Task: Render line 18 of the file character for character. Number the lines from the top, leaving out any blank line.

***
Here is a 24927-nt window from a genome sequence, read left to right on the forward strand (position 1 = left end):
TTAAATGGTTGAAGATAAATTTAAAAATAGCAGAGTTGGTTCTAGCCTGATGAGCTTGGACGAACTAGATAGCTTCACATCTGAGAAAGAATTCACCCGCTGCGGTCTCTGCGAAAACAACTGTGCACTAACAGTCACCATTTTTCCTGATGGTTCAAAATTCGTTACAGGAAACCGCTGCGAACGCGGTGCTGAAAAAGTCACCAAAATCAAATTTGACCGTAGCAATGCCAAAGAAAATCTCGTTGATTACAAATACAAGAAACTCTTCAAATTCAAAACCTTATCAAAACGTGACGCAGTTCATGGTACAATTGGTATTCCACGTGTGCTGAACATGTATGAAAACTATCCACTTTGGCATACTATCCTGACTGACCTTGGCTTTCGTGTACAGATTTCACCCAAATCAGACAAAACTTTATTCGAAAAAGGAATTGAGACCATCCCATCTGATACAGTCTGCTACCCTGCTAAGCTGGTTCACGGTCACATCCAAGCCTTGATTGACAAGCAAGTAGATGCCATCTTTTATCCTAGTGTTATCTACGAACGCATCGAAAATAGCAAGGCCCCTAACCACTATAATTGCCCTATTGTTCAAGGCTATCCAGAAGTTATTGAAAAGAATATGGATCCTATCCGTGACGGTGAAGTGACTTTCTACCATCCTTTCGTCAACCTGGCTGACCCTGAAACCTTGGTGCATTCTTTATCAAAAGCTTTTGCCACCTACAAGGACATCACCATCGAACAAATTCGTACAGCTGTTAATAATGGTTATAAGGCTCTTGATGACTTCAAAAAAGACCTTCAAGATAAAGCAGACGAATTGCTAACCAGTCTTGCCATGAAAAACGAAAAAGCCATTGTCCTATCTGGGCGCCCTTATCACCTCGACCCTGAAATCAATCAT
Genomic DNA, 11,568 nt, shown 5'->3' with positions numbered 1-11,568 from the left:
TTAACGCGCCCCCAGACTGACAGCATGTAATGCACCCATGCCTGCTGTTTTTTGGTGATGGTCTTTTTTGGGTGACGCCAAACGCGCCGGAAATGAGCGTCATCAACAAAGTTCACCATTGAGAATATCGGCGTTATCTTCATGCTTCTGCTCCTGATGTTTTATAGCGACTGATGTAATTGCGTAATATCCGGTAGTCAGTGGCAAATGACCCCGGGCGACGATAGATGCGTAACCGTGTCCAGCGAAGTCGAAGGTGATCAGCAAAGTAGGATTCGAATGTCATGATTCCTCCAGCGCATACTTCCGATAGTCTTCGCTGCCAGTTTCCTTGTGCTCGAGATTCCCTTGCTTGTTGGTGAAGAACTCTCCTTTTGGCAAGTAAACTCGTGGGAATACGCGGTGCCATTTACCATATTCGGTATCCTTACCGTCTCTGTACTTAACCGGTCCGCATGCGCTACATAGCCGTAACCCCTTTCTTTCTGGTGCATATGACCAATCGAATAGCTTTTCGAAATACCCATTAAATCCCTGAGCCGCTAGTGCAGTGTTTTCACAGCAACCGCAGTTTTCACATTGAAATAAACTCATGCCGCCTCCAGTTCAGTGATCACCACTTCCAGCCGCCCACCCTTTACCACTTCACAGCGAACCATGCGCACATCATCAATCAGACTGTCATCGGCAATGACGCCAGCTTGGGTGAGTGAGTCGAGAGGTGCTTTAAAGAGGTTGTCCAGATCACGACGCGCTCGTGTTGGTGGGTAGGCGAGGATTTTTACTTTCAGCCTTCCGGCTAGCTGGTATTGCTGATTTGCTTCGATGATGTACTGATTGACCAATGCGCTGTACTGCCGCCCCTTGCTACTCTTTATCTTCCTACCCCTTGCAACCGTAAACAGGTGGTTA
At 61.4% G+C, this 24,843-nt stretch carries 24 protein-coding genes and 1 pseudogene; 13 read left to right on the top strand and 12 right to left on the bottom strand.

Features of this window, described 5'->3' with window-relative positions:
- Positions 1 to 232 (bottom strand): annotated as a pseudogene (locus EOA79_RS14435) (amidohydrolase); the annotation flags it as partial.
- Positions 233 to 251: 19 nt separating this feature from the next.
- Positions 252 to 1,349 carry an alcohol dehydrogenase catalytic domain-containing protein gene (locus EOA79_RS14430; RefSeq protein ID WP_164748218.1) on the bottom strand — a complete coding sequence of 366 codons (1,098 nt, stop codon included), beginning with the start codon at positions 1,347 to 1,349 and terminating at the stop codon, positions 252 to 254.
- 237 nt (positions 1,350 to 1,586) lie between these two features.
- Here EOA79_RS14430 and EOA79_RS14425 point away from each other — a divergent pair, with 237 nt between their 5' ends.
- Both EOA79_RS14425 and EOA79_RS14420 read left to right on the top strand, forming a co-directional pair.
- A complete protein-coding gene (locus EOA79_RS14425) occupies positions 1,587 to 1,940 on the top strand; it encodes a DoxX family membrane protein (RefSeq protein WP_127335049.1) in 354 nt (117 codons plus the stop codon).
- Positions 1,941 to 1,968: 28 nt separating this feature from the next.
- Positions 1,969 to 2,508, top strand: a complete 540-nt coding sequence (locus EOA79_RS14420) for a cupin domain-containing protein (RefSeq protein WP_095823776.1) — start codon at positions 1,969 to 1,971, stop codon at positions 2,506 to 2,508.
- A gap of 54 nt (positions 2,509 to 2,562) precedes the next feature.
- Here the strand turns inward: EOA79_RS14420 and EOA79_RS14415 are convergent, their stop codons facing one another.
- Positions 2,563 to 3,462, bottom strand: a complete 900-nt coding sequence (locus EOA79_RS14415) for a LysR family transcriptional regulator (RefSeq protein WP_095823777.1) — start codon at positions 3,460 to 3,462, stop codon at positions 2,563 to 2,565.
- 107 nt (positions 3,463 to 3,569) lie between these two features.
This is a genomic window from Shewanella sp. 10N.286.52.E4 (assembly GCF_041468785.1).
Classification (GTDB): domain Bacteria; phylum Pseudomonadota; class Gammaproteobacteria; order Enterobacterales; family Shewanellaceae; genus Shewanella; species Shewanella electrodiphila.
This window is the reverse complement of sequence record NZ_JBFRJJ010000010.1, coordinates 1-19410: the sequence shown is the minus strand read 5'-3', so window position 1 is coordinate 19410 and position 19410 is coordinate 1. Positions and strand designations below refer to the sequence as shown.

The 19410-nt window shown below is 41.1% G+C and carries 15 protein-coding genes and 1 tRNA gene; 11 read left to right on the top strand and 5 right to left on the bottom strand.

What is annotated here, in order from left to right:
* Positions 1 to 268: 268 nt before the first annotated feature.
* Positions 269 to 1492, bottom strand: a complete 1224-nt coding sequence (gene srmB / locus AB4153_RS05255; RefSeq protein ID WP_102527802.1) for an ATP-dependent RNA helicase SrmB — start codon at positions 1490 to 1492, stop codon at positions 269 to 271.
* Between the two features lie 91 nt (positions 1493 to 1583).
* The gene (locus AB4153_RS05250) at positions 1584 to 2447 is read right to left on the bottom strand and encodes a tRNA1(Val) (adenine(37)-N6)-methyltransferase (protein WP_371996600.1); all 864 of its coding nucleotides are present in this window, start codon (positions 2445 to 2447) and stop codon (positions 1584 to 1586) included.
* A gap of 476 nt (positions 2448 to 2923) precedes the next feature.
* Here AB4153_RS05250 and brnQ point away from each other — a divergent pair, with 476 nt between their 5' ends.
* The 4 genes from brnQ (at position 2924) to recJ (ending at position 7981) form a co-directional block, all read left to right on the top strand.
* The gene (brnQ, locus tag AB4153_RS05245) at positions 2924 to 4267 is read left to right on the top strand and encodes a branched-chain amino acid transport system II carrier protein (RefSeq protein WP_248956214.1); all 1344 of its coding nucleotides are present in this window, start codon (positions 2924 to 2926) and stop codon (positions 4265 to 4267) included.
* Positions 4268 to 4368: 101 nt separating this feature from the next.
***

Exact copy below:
- Positions 2,563 to 3,462, bottom strand: a complete 900-nt coding sequence (locus EOA79_RS14415) for a LysR family transcriptional regulator (RefSeq protein WP_095823777.1) — start codon at positions 3,460 to 3,462, stop codon at positions 2,563 to 2,565.